Spot Checking your Reflow Oven – Part I

Reflow ovens have come a long way, they are much more stable, better controlled, well built and less expensive.   Nevertheless, the need for profiling has not been eliminated, since after all the reflow oven is just a means to an end.  You still need to dial in your oven set points to achieve a desired profile and what oven set point temperatures you choose is not what you see on your PCB.  You may be surprised how many line operators worldwide do not make this connection!

Once you have developed numerous profile recipes, many of you would only like to spot check the reflow oven to see if there has been any change.  The logic goes, if I have developed robust profiles and I can check my oven periodically to confirm there hasn’t been any change, I can therefore infer that my profiles are still valid?  Well, yes and no.   “Infer” is the action word here that can lead to trouble if you are not careful.   Let me give you an example.

For fun I ran some popular oven verification tools you can find on the market to see if they could catch changes that I knew would throw my profiles out-of-spec.   What I did first was to profile an actual PCB, followed by my oven verification fixture.   Running the fixture soon after my profiles gives me a baseline to compare against for future spot checks.  I then took a small clip on desk fan and blew into the entrance of my oven tunnel, knowing that it would change the thermal dynamics inside my process.   I made sure my fan was low enough not to trigger an oven alarm, but just enough airflow that based on my experience would in fact change the process environment inside my oven.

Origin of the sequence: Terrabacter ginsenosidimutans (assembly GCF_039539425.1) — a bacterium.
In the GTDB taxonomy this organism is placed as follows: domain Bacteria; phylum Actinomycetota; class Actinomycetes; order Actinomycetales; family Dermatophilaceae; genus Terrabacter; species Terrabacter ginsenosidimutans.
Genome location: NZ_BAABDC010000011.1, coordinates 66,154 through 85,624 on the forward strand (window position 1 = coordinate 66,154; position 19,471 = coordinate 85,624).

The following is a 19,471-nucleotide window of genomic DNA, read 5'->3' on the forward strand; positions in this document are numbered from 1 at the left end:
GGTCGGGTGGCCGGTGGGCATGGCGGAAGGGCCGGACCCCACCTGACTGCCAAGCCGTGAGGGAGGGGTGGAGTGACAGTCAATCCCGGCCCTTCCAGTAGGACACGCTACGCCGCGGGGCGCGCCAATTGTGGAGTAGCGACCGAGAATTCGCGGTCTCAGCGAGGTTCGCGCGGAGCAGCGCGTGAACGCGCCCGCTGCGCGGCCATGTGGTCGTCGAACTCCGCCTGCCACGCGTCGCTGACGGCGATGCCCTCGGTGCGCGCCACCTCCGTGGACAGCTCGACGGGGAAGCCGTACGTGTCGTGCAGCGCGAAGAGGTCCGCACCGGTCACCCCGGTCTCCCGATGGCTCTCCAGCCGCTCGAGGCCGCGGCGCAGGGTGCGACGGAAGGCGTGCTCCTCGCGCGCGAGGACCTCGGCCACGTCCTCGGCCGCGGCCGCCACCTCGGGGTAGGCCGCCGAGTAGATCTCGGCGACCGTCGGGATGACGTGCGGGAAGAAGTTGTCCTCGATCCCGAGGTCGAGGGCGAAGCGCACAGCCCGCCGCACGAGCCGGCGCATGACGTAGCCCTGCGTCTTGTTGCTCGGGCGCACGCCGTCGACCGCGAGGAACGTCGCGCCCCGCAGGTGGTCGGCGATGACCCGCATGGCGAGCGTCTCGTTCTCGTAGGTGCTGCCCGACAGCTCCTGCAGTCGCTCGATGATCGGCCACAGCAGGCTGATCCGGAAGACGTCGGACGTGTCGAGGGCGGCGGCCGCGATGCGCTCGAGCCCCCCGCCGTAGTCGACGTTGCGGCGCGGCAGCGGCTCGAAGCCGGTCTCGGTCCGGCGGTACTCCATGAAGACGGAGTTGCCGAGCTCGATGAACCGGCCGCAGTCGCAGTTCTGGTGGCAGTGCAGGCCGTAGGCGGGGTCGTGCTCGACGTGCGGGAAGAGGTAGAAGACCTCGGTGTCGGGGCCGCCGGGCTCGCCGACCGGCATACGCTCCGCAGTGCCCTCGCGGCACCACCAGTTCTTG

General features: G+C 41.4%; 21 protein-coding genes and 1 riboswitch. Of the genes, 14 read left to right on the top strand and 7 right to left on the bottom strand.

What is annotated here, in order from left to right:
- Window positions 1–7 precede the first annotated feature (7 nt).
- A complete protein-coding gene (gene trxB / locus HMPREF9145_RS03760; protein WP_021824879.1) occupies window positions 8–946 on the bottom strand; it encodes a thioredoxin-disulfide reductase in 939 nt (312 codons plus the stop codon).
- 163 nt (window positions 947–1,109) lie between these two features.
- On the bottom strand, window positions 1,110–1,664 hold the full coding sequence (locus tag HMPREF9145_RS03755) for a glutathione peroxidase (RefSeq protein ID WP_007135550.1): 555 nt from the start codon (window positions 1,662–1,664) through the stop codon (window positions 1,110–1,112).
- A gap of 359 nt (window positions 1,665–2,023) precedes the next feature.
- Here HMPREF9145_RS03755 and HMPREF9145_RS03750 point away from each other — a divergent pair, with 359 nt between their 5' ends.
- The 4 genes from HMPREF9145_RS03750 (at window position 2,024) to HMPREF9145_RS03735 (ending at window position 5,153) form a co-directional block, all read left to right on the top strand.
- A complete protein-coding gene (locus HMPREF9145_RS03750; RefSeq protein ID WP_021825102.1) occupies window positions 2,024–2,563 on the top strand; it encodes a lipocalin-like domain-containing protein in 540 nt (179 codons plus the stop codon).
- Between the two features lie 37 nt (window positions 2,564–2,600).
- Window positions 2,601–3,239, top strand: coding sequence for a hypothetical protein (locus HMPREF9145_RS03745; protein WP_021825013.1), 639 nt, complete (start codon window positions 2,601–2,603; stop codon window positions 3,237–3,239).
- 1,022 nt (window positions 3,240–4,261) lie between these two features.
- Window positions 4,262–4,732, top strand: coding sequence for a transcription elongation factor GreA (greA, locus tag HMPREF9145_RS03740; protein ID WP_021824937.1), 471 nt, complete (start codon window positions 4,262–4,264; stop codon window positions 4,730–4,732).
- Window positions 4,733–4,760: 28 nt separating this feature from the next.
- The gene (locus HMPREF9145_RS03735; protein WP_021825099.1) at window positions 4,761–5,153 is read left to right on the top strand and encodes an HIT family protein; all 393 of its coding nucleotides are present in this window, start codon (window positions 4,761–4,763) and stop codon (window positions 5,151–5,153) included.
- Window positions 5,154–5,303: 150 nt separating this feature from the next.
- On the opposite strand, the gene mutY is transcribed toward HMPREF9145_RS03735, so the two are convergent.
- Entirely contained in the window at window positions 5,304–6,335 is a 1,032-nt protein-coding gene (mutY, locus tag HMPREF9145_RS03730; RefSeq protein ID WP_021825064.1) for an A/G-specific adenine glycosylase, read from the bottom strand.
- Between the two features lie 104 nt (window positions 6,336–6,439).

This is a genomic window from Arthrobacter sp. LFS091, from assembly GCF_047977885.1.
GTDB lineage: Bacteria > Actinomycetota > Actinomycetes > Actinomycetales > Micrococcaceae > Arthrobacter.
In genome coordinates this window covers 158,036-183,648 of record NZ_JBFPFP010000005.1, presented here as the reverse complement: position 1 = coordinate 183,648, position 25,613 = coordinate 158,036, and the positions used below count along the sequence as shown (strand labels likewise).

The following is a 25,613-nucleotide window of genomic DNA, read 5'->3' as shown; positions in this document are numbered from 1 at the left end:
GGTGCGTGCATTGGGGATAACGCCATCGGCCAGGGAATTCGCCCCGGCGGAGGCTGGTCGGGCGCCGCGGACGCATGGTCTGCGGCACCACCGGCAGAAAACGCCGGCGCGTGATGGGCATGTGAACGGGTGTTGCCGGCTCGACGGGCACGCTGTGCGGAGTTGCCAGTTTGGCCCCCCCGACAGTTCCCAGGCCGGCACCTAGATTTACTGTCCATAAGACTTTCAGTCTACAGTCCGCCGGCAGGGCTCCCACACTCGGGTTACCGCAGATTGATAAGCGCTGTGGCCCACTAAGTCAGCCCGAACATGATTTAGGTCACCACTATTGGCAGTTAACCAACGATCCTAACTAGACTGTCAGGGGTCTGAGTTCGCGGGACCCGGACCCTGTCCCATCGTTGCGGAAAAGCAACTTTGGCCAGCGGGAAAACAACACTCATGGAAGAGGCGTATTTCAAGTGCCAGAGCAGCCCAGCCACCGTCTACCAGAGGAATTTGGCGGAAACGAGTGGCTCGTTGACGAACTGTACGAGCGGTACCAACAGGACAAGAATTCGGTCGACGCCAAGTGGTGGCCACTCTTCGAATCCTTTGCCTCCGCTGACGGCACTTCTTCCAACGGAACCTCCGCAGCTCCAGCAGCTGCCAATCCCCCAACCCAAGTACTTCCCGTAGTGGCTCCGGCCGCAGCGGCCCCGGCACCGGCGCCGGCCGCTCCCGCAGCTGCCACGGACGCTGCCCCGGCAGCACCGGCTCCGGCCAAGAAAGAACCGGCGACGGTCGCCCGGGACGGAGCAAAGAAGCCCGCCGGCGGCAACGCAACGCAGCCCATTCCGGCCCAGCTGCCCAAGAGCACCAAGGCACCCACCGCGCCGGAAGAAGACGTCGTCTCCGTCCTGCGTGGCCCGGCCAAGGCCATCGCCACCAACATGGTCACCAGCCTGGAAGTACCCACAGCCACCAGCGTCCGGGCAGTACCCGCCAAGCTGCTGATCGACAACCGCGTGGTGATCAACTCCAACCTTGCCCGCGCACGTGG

Here is what I found.   My profiled board width was ~12″ wide so a sizable mass.  I used a fixture of the same width, since changing my belt width is not practical.  When I ran the fixture I was given oven statistics to compare against my future spot check.  No problem so far.  When I ran the fixture a second time (fan a blowing), I found a 1 degree delta change.  Now I think you would agree 1 degree doesn’t seem like much at all.   Of course I am not looking at a profile, rather machine data so here is that word, I “inferred” that my process was still fine.   Wouldn’t you?  Now intuitively, I knew this fan blowing up the tunnel of my oven is creating process changes perhaps more than 1 degree.  So how do you know, well you run a profile!   Sure enough when I ran a profile, I did not see any longer just a  1 degree delta.  In fact my profile was out of spec.

So what happen?  I can only assume the fixture which I was using that weighed in at close to 7 lbs, must be absorbing some of the changes inside the oven, masking what is really going on.  Keep in mind the fixture is not designed to profile, rather it is designed to detect  measurable change to my process that would impact my profile.   The mass itself must be factoring into my ability to detect change.  Again this is just my observations and my conclusions are subjective, but I can say that it did not capture what is the whole point of this exercise.   So I guess the mass of your vehicle is important and it is not all just relative.  Any thoughts out there, please post your comments.

Well I guess it is back to profiling, or is it?  Stay tuned for part II as I explore other options.

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